Our culture-wars are mostly fought over issues of purity and sacredness. Flag burning. Obscenity. Sex toys. Drugs. Adultery. Homosexuality. Gay marriage. (Abortion is an outlier. It hits at least as strongly along the care of the weak and the rights/autonomy axis. But sexual purity is a big component of that argument.)

Underneath the (dubious) claim "You can't legislate morals" is a more narrow truth. In a free society, in order to legislate morals, you must have at least a rough consensus. For the morals of purity and sacredness, that consensus is elusive.

Wednesday, October 10, 2007

The UU Ad Campaign

I finally watched some of the UUA's new video. I'm well impressed. I mean, I could pick at it and I probably will in later post. But overall, they've exceeded my expectations:

Watch the whole thing.

Tuesday, October 9, 2007

Cat herders and the Five Axis of moral development

I was struck by this article by Jonathan Haidt. He writes about his research into moral reasoning:
  • I told people short stories in which a person does something disgusting or disrespectful that was perfectly harmless (for example, a family cooks and eats its dog, after the dog was killed by a car). I was trying to pit the emotion of disgust against reasoning about harm and individual rights.

    I found that disgust won in nearly all groups I studied (in Brazil, India, and the United States), except for groups of politically liberal college students, particularly Americans, who overrode their disgust and said that people have a right to do whatever they want, as long as they don't hurt anyone else.

  • OK, [academic moral theory holds that] there are two psychological systems, one about fairness/justice, and one about care and protection of the vulnerable. [...] There were three best candidates for being additional psychological foundations of morality, beyond harm/care and fairness/justice. These three we label as ingroup/loyalty (which may have evolved from the long history of cross-group or sub-group competition, related to what Joe Henrich calls "coalitional psychology"); authority/respect (which may have evolved from the long history of primate hierarchy, modified by cultural limitations on power and bullying, as documented by Christopher Boehm), and purity/sanctity, which may be a much more recent system, growing out of the uniquely human emotion of disgust, which seems to give people feelings that some ways of living and acting are higher, more noble, and less carnal than others.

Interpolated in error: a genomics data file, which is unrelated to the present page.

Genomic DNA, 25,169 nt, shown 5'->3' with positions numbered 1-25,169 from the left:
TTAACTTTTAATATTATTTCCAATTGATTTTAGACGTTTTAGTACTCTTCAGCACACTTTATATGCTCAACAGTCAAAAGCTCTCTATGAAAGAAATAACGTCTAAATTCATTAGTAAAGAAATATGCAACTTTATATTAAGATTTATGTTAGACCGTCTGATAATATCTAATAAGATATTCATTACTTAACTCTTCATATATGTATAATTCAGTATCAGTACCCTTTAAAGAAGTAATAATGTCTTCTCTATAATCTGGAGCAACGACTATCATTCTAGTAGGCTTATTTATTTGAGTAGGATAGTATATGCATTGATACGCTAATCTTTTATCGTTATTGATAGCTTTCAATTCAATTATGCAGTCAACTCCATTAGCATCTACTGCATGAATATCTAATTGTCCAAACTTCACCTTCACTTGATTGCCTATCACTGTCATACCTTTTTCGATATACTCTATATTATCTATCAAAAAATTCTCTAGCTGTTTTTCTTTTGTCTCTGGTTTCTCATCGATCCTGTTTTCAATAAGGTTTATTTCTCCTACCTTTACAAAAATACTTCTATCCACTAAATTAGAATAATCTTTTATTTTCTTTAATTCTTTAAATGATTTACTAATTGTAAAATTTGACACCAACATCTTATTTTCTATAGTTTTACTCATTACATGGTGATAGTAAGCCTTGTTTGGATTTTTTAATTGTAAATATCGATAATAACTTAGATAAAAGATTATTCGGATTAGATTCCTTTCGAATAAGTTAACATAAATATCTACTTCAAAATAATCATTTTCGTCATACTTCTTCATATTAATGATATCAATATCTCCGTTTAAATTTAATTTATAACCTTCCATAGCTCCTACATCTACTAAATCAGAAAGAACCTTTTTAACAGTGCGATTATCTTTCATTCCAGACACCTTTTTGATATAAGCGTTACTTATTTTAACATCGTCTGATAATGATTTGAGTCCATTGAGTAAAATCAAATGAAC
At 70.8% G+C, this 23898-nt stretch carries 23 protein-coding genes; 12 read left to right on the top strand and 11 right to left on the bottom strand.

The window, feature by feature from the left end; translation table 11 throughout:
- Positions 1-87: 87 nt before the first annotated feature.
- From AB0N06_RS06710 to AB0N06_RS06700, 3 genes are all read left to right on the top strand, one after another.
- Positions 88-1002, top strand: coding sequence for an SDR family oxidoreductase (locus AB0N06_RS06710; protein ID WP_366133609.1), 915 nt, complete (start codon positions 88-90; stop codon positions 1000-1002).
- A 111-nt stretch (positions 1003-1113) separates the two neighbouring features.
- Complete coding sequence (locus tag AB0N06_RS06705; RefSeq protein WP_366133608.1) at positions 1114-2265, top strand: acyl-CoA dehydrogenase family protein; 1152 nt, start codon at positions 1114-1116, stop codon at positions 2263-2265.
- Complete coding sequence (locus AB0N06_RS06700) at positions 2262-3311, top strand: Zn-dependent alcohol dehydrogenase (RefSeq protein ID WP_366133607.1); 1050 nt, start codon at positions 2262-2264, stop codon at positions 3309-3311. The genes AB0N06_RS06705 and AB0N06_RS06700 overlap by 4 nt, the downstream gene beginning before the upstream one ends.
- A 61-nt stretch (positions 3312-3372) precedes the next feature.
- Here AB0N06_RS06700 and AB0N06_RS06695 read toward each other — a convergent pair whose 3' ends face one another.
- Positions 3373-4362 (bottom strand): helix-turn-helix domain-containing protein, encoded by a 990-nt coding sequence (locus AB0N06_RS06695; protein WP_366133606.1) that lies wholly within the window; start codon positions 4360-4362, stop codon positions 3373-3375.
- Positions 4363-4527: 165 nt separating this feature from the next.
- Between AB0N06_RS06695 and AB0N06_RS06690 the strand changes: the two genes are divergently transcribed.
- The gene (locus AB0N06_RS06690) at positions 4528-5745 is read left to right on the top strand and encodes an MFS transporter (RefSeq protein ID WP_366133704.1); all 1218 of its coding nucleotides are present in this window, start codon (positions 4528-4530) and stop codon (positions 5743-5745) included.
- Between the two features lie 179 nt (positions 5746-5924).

• In every sample we've looked at, in the United States and in other Western countries, we find that people who self-identify as liberals endorse moral values and statements related to the two individualizing foundations primarily, whereas self-described conservatives endorse values and statements related to all five foundations. It seems that the moral domain encompasses more for conservatives—it's not just about Gilligan's care and Kohlberg's justice. It's also about Durkheim's issues of loyalty to the group, respect for authority, and sacredness.
Our UU congregations are way about care and justice. We cast a wary eye, though, on ingroup/loyalty, on authority/respect and certainly on purity/sanctity. Or so I surmise, by the all the cars with Question Authority bumper stickers in our parking lots. We welcome transgressive behavior – especially transgressive behavior that doesn't directly harm anybody – much more than most churches. We don't just ignore the other axis. We dis them as superstitious. We deconstruct them as part of our Sunday morning worship.

There's a great market – a huge cultural appetite – for that stance. My own congregation is growing steadily with it.

If Haidt is right though – if these other three morality axis are about group solidarity – it explains something about the 'herding cats' experience of trying to lead in a UU church. I mean, any church is likely to draw some strong personalities and unbalanced people who make it hard to organize and get work done. I could name some other denominations that draw in an even larger percentage of truly odd visitors than we do. But most churches valorize group loyalty, respect for authority, purity standards. We valorize freedom, which is exhilarating. But it explains why all these UUs don't want to, like, pledge regularly or maintain a commitment to show up. It explains why all these Covenant Group leaders want to keep having their groups but not actually follow any rules.